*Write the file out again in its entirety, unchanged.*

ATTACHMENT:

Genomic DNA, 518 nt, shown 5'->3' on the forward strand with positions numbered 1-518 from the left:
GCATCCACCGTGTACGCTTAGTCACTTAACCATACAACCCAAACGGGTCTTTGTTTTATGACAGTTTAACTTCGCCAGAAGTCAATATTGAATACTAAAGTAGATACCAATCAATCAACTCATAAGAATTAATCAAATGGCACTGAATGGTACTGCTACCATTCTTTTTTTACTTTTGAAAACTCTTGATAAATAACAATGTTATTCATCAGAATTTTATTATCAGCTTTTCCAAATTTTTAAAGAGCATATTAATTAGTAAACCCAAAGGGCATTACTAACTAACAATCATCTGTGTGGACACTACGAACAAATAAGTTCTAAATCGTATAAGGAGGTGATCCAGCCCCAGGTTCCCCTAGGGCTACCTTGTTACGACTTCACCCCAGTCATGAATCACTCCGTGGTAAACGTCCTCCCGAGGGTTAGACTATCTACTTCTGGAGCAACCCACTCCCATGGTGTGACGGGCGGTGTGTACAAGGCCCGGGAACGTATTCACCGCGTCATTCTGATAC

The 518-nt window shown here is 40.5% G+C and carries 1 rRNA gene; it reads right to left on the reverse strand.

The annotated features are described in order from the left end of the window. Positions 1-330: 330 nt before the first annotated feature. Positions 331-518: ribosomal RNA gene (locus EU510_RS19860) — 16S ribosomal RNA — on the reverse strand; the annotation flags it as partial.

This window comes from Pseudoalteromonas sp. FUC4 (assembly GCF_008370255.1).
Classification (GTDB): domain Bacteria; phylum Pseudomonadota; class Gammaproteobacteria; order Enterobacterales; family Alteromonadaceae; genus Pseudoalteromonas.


Genomic DNA, 518 nt, shown 5'->3' on the forward strand with positions numbered 1-518 from the left:
GCATCCACCGTGTACGCTTAGTCACTTAACCATACAACCCAAACGGGTCTTTGTTTTATGACAGTTTAACTTCGCCAGAAGTCAATATTGAATACTAAAGTAGATACCAATCAATCAACTCATAAGAATTAATCAAATGGCACTGAATGGTACTGCTACCATTCTTTTTTTACTTTTGAAAACTCTTGATAAATAACAATGTTATTCATCAGAATTTTATTATCAGCTTTTCCAAATTTTTAAAGAGCATATTAATTAGTAAACCCAAAGGGCATTACTAACTAACAATCATCTGTGTGGACACTACGAACAAATAAGTTCTAAATCGTATAAGGAGGTGATCCAGCCCCAGGTTCCCCTAGGGCTACCTTGTTACGACTTCACCCCAGTCATGAATCACTCCGTGGTAAACGTCCTCCCGAGGGTTAGACTATCTACTTCTGGAGCAACCCACTCCCATGGTGTGACGGGCGGTGTGTACAAGGCCCGGGAACGTATTCACCGCGTCATTCTGATAC

The 518-nt window shown here is 40.5% G+C and carries 1 rRNA gene; it reads right to left on the reverse strand.

The annotated features are described in order from the left end of the window. Positions 1-330: 330 nt before the first annotated feature. Positions 331-518: ribosomal RNA gene (locus EU510_RS19860) — 16S ribosomal RNA — on the reverse strand; the annotation flags it as partial.

This window comes from Pseudoalteromonas sp. FUC4 (assembly GCF_008370255.1).
Classification (GTDB): domain Bacteria; phylum Pseudomonadota; class Gammaproteobacteria; order Enterobacterales; family Alteromonadaceae; genus Pseudoalteromonas.